Untitled (Bandicoot Dreaming) bears artist's name, dimensions and Papunya Tula Artists catalogue number MN920535 on the reverse synthetic polymer paint on linen 122 x 75cm
PROVENANCE: Painted at Kintore in 1992 Papunya Tula Artists, Alice Springs Ebes Collection, Melbourne
LITERATURE: Hank Ebes (ed.), Nangara: the australian aboriginal art exhibition from the Ebes collection, Melbourne: The Aboriginal Gallery of Dreamings, 1996, vol 1, p.62, cat. no.183; vol 2, cat. no.183 (illus.). Hank Ebes (ed.), The Australian Aboriginal Art Exhibition, Japan: The Yomiuri Shimbun, 2001, p.73 (illus.)., p.116
EXHIBITED: Nangara: the australian aboriginal art exhibition from the Ebes collection, Stichting Sint-jan, Brugge, Belgium, March 9 - June 23, 1996, cat. no.183 The Australian Aboriginal Art Exhibition, Hokkaido Asahikawa Museum of Art, Asahikawa, Japan, April 13 May 27, 2001; Tochigi Prefectual Museum of Fine Arts, Utsunomiya, Japan, July 15 September 2, 2001; Iwaki City Art Museum, Iwaki, Japan, November 10 - December 16, 2001, cat. no.70 Dreamtime - Aboriginal Art from the Ebes Collection, Arken Museum of Modern Art, Ishoj, Copenhagen, Denmark, February 11 - August 13, 2006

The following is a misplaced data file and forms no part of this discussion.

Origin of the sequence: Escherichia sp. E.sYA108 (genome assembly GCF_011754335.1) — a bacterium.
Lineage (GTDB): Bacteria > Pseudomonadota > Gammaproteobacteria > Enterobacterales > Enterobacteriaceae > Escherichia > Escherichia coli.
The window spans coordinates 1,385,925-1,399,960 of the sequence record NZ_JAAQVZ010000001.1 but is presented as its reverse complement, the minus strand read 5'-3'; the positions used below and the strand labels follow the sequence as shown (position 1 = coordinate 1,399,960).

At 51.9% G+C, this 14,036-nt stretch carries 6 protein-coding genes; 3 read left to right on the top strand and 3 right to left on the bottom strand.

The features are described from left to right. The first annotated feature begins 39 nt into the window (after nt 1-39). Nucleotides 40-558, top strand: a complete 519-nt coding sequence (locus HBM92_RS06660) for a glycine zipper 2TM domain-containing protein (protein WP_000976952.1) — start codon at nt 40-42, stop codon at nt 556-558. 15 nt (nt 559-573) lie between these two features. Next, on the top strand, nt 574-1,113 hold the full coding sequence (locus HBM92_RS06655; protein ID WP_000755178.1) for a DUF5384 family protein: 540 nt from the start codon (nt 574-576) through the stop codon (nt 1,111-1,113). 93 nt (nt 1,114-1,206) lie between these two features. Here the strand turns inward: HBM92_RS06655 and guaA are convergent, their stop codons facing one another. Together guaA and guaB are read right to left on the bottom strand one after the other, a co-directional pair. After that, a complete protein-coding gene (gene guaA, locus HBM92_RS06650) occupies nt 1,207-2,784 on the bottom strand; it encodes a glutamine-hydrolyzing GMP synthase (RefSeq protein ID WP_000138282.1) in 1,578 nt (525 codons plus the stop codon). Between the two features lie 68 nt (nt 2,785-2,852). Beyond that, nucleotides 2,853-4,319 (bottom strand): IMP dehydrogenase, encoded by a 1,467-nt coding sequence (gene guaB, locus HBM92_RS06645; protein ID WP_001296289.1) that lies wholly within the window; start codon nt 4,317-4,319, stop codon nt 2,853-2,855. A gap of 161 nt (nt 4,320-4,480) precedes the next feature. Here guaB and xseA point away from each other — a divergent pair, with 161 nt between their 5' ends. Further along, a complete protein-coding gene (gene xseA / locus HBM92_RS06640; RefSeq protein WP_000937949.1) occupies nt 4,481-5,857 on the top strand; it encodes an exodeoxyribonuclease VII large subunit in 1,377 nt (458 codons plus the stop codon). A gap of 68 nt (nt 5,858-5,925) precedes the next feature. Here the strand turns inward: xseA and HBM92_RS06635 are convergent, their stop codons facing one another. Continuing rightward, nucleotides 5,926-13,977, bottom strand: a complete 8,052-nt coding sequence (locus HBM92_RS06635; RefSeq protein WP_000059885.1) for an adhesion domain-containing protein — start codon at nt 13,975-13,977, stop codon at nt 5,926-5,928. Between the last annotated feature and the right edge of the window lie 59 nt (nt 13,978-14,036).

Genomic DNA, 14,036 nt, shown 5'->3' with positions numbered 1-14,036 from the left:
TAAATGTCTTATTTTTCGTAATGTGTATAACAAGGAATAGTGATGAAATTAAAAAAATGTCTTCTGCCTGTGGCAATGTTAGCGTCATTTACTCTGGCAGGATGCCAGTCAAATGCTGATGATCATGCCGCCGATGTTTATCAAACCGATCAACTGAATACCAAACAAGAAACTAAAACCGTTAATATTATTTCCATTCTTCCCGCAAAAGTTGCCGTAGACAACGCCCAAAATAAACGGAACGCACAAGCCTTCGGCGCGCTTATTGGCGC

Mick Namarari was one of the founding men of the 1971 Papunya 'painting room', contributing to almost every consignment for the Stuart Art Centre between 1971-1972. In the 1980s Mick led the way for other Papunya Tula Artists in representing Dreaming narratives devoid of traditional Pintupi motifs. Initially turning to minimalist line work without dotting, in the 1990s Tjapaltjarri began producing works bearing fields of varied dotting which optically mesmerise the viewer. Untitled (Bandicoot Dreaming), 1992 (shown here) and Untitled (Dingo Dreaming), 1991 (Lot 48) are two examples of this style. Namarari's continually evolving visual language, always forging a 'new' way for Western Desert painting, ensured that the Papunya Tula Artists company continued to grow and strengthen since its inception.
This painting is sold with an accompanying Papunya Tula Artists certificate that reads: 'This painting depicts the Bandicoot Dreaming at the site of Walpa to the south-east of the Kintore community. The Bandicoot lives amongst the spinifex and grass and usually makes its nest in a scrape under the grass. The footprints on the painting show where the bandicoot moved around his camp in search of food'.